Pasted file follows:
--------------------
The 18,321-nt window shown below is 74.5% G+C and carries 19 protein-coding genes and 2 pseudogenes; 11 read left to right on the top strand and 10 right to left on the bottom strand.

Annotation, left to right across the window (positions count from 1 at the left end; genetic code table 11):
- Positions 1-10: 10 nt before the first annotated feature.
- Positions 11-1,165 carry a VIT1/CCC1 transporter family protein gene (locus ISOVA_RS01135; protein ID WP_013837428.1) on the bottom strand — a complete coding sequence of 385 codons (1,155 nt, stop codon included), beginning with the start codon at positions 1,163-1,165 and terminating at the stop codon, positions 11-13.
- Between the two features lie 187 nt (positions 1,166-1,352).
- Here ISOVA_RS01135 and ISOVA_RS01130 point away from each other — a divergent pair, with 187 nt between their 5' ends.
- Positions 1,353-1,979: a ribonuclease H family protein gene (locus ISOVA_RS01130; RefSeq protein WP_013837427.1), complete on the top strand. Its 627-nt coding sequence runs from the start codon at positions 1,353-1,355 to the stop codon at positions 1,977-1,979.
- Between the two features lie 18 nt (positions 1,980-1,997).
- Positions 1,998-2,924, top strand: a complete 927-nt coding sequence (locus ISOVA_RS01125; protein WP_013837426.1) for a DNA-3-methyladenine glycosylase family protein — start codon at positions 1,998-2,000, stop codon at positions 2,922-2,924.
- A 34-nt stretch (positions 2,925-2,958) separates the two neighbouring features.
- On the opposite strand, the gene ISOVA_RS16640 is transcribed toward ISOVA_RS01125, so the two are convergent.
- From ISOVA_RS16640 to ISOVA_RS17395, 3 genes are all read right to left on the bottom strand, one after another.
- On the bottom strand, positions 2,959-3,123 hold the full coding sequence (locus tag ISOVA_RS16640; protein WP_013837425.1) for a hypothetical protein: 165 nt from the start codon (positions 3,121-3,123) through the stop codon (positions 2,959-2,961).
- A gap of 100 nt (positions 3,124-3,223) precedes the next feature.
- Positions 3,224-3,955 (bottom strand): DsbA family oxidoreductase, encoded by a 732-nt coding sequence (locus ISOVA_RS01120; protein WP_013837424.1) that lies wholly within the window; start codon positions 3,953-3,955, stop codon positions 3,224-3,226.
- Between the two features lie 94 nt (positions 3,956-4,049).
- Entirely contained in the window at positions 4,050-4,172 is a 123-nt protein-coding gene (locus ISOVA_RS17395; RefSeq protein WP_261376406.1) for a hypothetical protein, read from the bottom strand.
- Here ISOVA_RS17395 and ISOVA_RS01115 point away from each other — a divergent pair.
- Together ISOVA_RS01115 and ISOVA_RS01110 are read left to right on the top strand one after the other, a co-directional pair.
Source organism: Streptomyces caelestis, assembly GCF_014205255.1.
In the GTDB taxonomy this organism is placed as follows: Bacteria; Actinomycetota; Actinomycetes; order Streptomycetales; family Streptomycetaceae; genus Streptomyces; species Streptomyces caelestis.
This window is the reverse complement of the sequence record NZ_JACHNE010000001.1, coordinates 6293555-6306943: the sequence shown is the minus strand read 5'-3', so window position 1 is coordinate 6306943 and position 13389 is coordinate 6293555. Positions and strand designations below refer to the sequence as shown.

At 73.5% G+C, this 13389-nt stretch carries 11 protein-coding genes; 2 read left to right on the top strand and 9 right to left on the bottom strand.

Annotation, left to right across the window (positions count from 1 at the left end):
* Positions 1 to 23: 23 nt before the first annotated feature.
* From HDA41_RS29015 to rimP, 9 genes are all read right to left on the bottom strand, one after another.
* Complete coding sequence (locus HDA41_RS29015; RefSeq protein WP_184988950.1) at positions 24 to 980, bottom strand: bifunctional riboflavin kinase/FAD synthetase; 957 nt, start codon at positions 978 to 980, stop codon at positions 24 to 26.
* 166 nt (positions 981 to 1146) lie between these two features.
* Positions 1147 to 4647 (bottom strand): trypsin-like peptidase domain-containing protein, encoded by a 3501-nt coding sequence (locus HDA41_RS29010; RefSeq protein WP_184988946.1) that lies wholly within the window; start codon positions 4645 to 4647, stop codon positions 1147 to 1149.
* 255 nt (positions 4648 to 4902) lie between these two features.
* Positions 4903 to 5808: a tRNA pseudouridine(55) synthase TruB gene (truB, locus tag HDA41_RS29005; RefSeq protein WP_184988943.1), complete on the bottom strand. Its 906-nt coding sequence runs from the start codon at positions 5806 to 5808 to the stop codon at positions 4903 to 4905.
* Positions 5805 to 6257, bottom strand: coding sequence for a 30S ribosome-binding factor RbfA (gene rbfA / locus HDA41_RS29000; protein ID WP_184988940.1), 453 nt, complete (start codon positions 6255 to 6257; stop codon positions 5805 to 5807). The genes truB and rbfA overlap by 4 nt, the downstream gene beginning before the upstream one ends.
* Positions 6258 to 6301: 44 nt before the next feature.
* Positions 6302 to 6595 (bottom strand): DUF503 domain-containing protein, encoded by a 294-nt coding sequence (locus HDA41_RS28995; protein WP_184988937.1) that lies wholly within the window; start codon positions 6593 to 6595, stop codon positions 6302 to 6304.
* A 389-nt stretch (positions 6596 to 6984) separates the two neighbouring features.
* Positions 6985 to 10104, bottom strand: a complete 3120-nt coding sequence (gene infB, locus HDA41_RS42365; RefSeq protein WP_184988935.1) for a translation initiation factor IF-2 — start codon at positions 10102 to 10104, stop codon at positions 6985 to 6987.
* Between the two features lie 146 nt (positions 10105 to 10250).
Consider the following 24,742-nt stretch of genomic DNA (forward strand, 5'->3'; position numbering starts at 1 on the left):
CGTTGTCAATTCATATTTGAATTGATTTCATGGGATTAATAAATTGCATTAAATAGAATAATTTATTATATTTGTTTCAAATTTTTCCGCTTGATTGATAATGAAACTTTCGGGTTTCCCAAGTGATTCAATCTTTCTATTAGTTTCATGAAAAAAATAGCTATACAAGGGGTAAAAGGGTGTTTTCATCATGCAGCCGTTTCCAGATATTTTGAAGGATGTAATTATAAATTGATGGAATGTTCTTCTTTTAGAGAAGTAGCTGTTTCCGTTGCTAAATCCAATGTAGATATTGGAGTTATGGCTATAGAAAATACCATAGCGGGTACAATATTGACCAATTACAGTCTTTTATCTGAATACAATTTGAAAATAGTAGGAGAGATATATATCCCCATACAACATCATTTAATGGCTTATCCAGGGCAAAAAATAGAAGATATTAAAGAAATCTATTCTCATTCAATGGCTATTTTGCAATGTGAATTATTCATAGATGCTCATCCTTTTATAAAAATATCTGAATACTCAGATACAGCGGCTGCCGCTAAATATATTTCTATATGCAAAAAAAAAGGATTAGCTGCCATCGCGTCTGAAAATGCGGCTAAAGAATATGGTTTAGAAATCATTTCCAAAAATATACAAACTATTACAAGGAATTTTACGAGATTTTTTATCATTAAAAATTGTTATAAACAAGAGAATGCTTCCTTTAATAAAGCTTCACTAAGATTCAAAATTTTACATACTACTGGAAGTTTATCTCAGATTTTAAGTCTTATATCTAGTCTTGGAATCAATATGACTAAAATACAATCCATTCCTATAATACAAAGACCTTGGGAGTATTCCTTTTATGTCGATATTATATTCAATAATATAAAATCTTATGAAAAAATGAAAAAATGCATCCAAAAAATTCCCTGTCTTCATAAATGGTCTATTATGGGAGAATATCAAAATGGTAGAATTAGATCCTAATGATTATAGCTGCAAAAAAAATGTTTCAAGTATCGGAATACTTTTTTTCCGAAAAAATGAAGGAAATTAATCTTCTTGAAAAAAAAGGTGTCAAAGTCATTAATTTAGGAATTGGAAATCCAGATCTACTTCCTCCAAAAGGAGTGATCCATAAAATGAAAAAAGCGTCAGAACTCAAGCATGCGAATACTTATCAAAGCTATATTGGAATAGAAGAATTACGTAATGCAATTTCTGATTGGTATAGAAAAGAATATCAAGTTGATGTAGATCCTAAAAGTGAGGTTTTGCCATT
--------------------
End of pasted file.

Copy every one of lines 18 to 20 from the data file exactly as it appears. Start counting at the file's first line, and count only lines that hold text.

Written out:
- Here ISOVA_RS17395 and ISOVA_RS01115 point away from each other — a divergent pair.
- Together ISOVA_RS01115 and ISOVA_RS01110 are read left to right on the top strand one after the other, a co-directional pair.
Source organism: Streptomyces caelestis, assembly GCF_014205255.1.